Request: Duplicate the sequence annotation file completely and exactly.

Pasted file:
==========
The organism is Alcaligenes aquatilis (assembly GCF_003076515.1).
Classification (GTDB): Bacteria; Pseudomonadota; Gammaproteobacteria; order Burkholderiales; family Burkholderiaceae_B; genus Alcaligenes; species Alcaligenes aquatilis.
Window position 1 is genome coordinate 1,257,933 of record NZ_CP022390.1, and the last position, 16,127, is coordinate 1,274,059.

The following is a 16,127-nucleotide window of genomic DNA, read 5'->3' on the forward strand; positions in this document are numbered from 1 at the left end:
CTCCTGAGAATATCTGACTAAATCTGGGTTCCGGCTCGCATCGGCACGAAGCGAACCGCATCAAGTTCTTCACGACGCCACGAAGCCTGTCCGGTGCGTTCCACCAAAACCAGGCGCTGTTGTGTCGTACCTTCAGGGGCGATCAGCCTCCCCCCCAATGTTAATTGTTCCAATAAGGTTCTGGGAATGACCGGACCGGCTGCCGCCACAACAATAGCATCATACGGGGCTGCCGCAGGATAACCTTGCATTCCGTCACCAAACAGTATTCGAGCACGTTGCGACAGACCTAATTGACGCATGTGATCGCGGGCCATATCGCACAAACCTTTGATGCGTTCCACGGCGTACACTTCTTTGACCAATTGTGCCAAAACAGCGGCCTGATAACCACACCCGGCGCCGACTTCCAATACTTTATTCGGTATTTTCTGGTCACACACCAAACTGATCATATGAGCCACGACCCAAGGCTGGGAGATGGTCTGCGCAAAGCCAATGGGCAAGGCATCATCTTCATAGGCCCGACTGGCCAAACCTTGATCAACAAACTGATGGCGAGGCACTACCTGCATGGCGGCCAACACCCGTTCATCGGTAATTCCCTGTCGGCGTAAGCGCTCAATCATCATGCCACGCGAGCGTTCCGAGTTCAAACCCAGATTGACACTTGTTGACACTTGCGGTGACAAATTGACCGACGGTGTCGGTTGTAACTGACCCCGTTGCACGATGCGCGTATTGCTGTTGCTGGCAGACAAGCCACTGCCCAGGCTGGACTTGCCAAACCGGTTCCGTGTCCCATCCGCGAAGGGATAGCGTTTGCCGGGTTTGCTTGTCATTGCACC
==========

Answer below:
The organism is Alcaligenes aquatilis (assembly GCF_003076515.1).
Classification (GTDB): Bacteria; Pseudomonadota; Gammaproteobacteria; order Burkholderiales; family Burkholderiaceae_B; genus Alcaligenes; species Alcaligenes aquatilis.
Window position 1 is genome coordinate 1,257,933 of record NZ_CP022390.1, and the last position, 16,127, is coordinate 1,274,059.

The following is a 16,127-nucleotide window of genomic DNA, read 5'->3' on the forward strand; positions in this document are numbered from 1 at the left end:
CTCCTGAGAATATCTGACTAAATCTGGGTTCCGGCTCGCATCGGCACGAAGCGAACCGCATCAAGTTCTTCACGACGCCACGAAGCCTGTCCGGTGCGTTCCACCAAAACCAGGCGCTGTTGTGTCGTACCTTCAGGGGCGATCAGCCTCCCCCCCAATGTTAATTGTTCCAATAAGGTTCTGGGAATGACCGGACCGGCTGCCGCCACAACAATAGCATCATACGGGGCTGCCGCAGGATAACCTTGCATTCCGTCACCAAACAGTATTCGAGCACGTTGCGACAGACCTAATTGACGCATGTGATCGCGGGCCATATCGCACAAACCTTTGATGCGTTCCACGGCGTACACTTCTTTGACCAATTGTGCCAAAACAGCGGCCTGATAACCACACCCGGCGCCGACTTCCAATACTTTATTCGGTATTTTCTGGTCACACACCAAACTGATCATATGAGCCACGACCCAAGGCTGGGAGATGGTCTGCGCAAAGCCAATGGGCAAGGCATCATCTTCATAGGCCCGACTGGCCAAACCTTGATCAACAAACTGATGGCGAGGCACTACCTGCATGGCGGCCAACACCCGTTCATCGGTAATTCCCTGTCGGCGTAAGCGCTCAATCATCATGCCACGCGAGCGTTCCGAGTTCAAACCCAGATTGACACTTGTTGACACTTGCGGTGACAAATTGACCGACGGTGTCGGTTGTAACTGACCCCGTTGCACGATGCGCGTATTGCTGTTGCTGGCAGACAAGCCACTGCCCAGGCTGGACTTGCCAAACCGGTTCCGTGTCCCATCCGCGAAGGGATAGCGTTTGCCGGGTTTGCTTGTCATTGCACC